A woman who accused a doctor of putting his semen in her coffee ‘devised a plan’ with a friend to get proof, a court has heard.
Dr Nicholas Chapman denies two charges of attempting to engage in sexual activity without consent by making the woman ingest his semen between September 12, 2020 and September 12, 2021.
Gloucester crown court heard today from the friend of the alleged victim, who had shared her suspicions with her about what was going on.
The friend said: ‘She confided in me because she thought she was going mad. It was quite difficult to understand what she was trying to tell me.
‘She said her coffee tasted funny when Dr Chapman made it for her. She told me it had occurred on a number of occasions.
‘On Monday, September 13 I got a message from my friend that Dr Chapman had made her a drink.
‘She asked me to come over and together we poured some of the contents into the sink. We saw a gloopy substance at the bottom of the cup.
‘I’d not seem anything like it before. I wore some specialist gloves and using a stick we tried to take the substance out and put into containers – the coffee in one and the substance in the other.
‘I spoke to a friend who is a police officer who I trusted. He suggested to me I should formally report this to the police.
‘On the following Friday I was told Dr Chapman had made her another coffee and she felt physically sick.
‘She and I went to the local village hall and met with a police officer and handed over the offending items.’
In earlier evidence the alleged victim, who can’t be identified, told the court she and her friend ‘devised a plan’ to gain proof of interference with her coffee.
She said: ‘I’d first noticed when Dr Chapman made me a coffee about a year ago it tasted “salty”. I spat it out immediately. I saw a gloopy substance at the bottom of the cup.
‘When I was cleaning up one day I noticed an unusual sample bottle that had been discarded. On another occasion I noticed a similar bottle poking out of his trouser pocket.
‘I also recall Dr Chapman showing me pictures on his phone and these were mostly of his pet dog and walks in the countryside.
‘However, when he was scanning through these images a picture of his erect penis appeared. Dr Chapman said I shouldn’t have seen that.
‘I initially thought this was a mistake, but it happened again on a different occasion. I turned away and he said “you shouldn’t have seen that” again. I didn’t tell anybody about this.
‘On one occasion I was with a friend and when we suspected something was up we tried to fish the contents out.
‘I didn’t know what it was but I didn’t expect to find semen at the bottom of my cup.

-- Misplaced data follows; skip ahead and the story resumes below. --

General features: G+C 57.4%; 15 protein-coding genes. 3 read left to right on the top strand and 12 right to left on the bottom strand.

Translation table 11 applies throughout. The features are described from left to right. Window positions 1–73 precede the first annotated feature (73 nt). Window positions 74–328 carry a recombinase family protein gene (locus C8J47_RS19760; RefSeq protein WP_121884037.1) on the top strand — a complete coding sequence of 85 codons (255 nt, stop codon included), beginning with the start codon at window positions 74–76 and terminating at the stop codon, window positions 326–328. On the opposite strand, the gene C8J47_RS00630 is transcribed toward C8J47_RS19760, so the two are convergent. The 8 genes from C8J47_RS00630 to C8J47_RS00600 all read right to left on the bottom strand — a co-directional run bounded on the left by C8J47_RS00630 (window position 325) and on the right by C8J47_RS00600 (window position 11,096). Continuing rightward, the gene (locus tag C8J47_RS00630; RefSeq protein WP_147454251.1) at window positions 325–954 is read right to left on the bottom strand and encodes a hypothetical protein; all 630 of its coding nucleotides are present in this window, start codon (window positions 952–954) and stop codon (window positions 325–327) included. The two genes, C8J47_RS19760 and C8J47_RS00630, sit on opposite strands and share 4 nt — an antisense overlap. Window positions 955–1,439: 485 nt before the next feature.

‘There were also remnants around the rim of the cup. I made the decision to take steps next time I believed it was happening again.
‘On this occasion, Dr Chapman made me a coffee and I took possession of it, but didn’t drink it. I then made contact with a friend and we devised a plan.
‘It began with Dr Chapman sending me a message stating he had made me a drink. It looked normal. I tipped some of the contents away. I could see a stringy gooey remains around the rim of the mug.
‘I took some pictures. I then emptied the rest of the contents into a container and my friend took it home and put it in her freezer.’
She told the jury that arrangements were then made to hand the sample over to the police and this was done three days later at a village hall.
Chapman was arrested when he arrived at work and was suspended from his post at a health centre in Somerset when the allegations came to light.
In his defence, barrister Virginia Cornwall said Chapman ‘denies putting anything into her coffee at any time and does not know who did so’.
Professor Asif Muneer told the jury today that Chapman has been diagnosed with a condition called prostatitis which is treated with antibiotics.
‘His condition has an element of secretion when he defecates,’ said Professor Muneer.
‘This is a medical situation when there is a discharge from a flaccid penis, which is not connected to sexually transmitted diseases. Men with spinal injuries also suffer from this condition.
‘The make-up of this secretion is very slightly different to that of normal ejaculation. This function is not sexual in nature but a response to his condition.
‘In Dr Chapman’s case this has been described as being chronic, because it is a condition that has lasted longer than six months.’
Oliver Kayes, a urologist who is expert in defecation, explained Dr Chapman had adopted a means of capturing the translucent discharge from his penis in clinical pots while he was defecating, instead of letting it go down the toilet.
The jury was told Dr Chapman collected his semen in specimen bottles and was using a universal stick to monitor his discharge.
Mr Kayes said: ‘This is not the usual way to test for anything as testing a urine sample would be more beneficial and reliable.’
The jury also heard the condition is known in men suffering from medical conditions such as spinal injuries but as Dr Chapman did not suffer from any associated conditions his diagnosis is classed as ‘rare’.
The trial continues.
Get in touch with our news team by emailing us at email@example.com.
For more stories like this, check our news page.